This week a Conservative Home poll found that a clear majority of Conservative Party members conclude that Sir Keir Starmer would be “the most effective Labour leader”. More relevant, and perhaps more surprising, is that a poll among Labour members also put Sir Keir in the lead by a big margin. The YouGov survey, in partnership with Queen Mary’s University, shows him winning in the final round against Rebecca Long-Bailey by 61 per cent to 39 per cent.
The other contenders are all quite a bit further behind. YouGov says:
“When asked about the seven candidates most likely to run for leader, 36 per cent of the membership said their top preference was Keir Starmer, 13 points ahead of Rebecca Long-Bailey on 23 per cent. Jess Philips is in third place on 12 per cent, while Emily Thornberry, Lisa Nandy, Yvette Cooper, and Clive Lewis all poll in single figures. This excludes the 12 per cent of party members who are undecided.”
How reliable is the poll? It is early days. We don’t even know who all the candidates will be. But it is a wide margin and this pollster has done reasonably well with member polls in the past. YouGov’s poll of Conservative members in July showed Boris Johnson beating Jeremy Hunt – though the final result was not by as wide a margin as the figures that YouGov had. The last leadership contest in the Labour Party was in 2016 when Corbyn was challenged by Owen Smith. Corbyn won 61.8 per cent to Smith’s 38.2 per cent. For that one, a YouGov poll of Labour members was pretty much spot on.
Long-Bailey had been thought by some pundits to be the favourite. That calculation was based on her offering continuity to the approach of Jeremy Corbyn. It was felt that would reflect the views of most Labour members. Since Corbyn’s defeat of Owen Smith, surely Labour’s membership must have shifted still further to the Left. That is the indication of the election results to Labour’s National Executive Committee – where the Momentum-backed slate of Corbynistas get around twice as many votes as their Blairite rivals from the Progress faction. The longer Corbyn’s leadership continued, the more social democrats would cancel their membership subs while new recruits would be attracted from fringe Marxist groups.
Yet there has been the small matter of the last month’s General Election result where Labour members will have spotted that they were trounced. Labour activists might still wistfully long for the overthrow of capitalism. They will still sing the old songs and wear the old badges. All that comforting agitprop camaraderie. Yet grudgingly, they might concede that discretion would be prudent, gradualism, some “compromise with the electorate.” There are also some on the Left, especially the younger members, who are staunchly anti Brexit and never really appreciated Corbyn’s equivocation on the matter – despite their admiration for him more generally. Labour Party membership is especially high in London – the woke element not only from Islington, but Lambeth and Camden, Hackney and Brent. Older sentimental socialists might be attracted to him being a successor to the man he was named after – Keir Hardy was a founder of the Labour Party and its first leader from 1906 to 1908.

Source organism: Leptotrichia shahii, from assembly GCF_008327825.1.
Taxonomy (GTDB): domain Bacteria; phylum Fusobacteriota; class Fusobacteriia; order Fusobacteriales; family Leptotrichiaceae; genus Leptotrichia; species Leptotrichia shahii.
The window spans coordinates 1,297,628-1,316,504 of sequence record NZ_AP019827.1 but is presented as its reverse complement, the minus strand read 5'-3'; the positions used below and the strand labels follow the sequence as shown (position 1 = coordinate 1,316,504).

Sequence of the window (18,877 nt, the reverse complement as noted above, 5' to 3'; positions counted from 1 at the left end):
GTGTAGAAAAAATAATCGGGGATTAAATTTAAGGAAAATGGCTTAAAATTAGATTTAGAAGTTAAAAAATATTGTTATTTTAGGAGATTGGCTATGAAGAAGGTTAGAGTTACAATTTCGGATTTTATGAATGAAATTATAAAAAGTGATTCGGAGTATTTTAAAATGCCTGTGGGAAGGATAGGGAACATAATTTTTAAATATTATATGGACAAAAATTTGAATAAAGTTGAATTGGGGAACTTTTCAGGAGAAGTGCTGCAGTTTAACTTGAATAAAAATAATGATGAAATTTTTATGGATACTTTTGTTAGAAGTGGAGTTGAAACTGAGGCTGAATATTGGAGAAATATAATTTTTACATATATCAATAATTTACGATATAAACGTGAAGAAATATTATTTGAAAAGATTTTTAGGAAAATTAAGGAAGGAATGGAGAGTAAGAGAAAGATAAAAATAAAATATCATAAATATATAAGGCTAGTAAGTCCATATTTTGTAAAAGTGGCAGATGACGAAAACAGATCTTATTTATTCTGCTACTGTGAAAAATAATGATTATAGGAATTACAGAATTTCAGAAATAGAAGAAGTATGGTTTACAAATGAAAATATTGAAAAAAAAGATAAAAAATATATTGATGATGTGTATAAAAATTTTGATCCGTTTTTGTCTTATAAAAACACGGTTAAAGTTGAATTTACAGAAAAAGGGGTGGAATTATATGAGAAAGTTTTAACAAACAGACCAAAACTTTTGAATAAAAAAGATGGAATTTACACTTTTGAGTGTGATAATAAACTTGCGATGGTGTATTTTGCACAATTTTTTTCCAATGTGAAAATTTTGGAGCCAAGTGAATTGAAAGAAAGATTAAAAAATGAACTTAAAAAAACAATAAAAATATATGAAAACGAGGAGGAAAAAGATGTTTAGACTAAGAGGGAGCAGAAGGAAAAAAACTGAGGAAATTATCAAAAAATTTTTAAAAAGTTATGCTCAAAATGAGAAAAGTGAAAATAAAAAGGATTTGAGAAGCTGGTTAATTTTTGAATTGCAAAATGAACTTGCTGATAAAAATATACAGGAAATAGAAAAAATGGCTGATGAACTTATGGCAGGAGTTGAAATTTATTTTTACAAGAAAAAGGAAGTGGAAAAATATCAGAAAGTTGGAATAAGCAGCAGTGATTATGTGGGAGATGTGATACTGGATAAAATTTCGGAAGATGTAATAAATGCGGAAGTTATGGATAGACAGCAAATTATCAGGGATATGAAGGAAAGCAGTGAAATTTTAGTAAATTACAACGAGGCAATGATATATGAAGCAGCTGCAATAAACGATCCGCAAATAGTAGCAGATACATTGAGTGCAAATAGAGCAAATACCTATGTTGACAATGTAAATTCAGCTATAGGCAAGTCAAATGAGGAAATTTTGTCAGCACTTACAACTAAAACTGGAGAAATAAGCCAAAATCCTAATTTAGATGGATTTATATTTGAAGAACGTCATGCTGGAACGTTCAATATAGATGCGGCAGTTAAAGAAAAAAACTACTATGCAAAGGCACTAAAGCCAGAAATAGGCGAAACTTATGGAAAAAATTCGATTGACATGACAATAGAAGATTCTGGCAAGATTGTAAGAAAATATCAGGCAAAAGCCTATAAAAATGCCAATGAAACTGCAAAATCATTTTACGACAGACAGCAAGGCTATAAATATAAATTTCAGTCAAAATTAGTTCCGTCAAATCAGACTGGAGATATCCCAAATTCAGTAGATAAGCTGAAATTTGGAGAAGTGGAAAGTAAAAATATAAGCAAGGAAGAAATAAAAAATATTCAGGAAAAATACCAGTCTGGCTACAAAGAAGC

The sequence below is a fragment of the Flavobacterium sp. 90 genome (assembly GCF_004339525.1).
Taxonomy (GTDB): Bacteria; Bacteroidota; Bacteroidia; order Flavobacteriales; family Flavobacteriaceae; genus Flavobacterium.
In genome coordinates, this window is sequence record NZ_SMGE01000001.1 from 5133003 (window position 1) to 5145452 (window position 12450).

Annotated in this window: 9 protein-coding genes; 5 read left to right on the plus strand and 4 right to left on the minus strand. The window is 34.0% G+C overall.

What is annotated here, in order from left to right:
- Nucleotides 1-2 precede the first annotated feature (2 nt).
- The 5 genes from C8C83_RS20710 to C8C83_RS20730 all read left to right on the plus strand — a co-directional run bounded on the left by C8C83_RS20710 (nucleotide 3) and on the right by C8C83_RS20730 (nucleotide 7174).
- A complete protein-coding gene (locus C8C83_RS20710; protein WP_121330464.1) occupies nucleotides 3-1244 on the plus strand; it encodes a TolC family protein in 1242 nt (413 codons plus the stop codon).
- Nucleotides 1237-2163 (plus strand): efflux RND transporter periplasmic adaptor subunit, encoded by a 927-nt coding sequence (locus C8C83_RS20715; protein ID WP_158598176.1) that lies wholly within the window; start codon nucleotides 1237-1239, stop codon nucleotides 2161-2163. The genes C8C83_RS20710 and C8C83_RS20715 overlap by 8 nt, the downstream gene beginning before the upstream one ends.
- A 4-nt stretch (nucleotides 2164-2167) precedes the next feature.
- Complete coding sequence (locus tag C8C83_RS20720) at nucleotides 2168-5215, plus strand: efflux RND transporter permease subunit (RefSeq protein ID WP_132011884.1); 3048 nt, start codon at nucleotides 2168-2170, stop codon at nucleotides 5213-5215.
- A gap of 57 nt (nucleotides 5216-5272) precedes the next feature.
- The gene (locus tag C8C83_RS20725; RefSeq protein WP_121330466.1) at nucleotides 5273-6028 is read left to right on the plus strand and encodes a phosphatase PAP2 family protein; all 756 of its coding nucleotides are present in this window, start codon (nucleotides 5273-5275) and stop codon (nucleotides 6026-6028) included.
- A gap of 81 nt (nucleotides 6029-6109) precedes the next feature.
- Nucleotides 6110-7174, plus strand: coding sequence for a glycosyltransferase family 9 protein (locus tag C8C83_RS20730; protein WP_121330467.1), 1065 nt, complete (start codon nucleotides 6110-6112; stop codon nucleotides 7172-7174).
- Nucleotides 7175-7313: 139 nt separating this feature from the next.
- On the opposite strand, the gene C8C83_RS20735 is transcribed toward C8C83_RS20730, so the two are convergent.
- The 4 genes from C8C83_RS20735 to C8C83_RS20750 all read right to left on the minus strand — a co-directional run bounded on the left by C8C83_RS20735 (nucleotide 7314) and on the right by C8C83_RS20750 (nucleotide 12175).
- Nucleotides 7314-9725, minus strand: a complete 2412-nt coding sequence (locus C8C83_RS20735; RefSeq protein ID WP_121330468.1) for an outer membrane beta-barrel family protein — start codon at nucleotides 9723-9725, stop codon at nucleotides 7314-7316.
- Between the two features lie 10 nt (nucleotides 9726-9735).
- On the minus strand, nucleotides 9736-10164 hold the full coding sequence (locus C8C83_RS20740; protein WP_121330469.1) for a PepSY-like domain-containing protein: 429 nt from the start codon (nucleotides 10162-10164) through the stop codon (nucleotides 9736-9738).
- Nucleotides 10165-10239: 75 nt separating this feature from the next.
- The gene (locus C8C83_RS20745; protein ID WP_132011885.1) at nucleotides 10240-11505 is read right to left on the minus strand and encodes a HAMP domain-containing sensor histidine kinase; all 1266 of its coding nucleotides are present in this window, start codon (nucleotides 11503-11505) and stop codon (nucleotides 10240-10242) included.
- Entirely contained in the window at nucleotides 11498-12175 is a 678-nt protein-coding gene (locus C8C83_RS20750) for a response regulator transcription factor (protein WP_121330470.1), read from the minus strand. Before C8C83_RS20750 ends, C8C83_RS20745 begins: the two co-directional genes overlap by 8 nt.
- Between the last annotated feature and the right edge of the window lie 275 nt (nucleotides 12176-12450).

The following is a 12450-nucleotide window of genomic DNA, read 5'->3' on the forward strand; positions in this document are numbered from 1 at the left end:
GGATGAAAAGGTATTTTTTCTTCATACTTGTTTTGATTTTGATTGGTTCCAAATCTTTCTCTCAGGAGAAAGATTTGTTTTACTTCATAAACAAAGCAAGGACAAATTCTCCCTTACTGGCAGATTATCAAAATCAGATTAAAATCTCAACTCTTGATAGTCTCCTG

Starmer offers a compromise. He is not a Corbynista, but he served in Corbyn’s Shadow Cabinet. As a former human rights lawyer, he has a certain radical chic (he helped environmental activists who were sued by McDonalds for libel back in the 1990s) – but also a knighthood and a care about the words he uses. His rivals such as Philips or Cooper were more outspoken in attacking Corbyn – and so find it harder to be forgiven. Starmer was part of the team, while also a keen Remainer. Leftists might feel that Starmer is really on their side – while offering a bland and reassuring face to the public. Not inspiring – but then not frightening either. Thus Starmer might emerge through the sectarian balancing act. Each phrase carefully judged to placate one group without alienating another. The problem for him is that even should he win the leadership he would be a prisoner of the Left. The Marxists would still be a dominant force among Party activists. Would it really be a change in leadership that would be enough to win back the former Labour voters who angrily abandoned the Party last month due to Corbyn’s extremism? They want a clean break, a clear repudiation of Corbynism. A serving of lawyerly fudge will not do.
Older readers will recall that Labour had a landslide defeat in 1983. Then a long march under Neil Kinnock of two more General Election defeats – in 1987 and 1992. Kinnock denounced the Militant Tendency and distanced himself from Arthur Scargill. Labour policy shifted to the centre. Peter Mandelson was recruited as the Director of Communications. “A government which business can do business with,” promised its 1992 Manifesto. The Financial Times came out for Kinnock. CND was ditched. The police embraced.
All that wasn’t enough. Only when Tony Blair came along, did enough people decide it was safe to vote Labour. Starmer could well be the new Kinnock. He might not even manage that. It could be that Labour’s decline continues under him. It would be rash to predict that as Keir Hardie was Labour’s first Leader, Sir Keir Starmer will be its last. But nor is it clear that the Starmer era would be a period of recovery for the Party at all.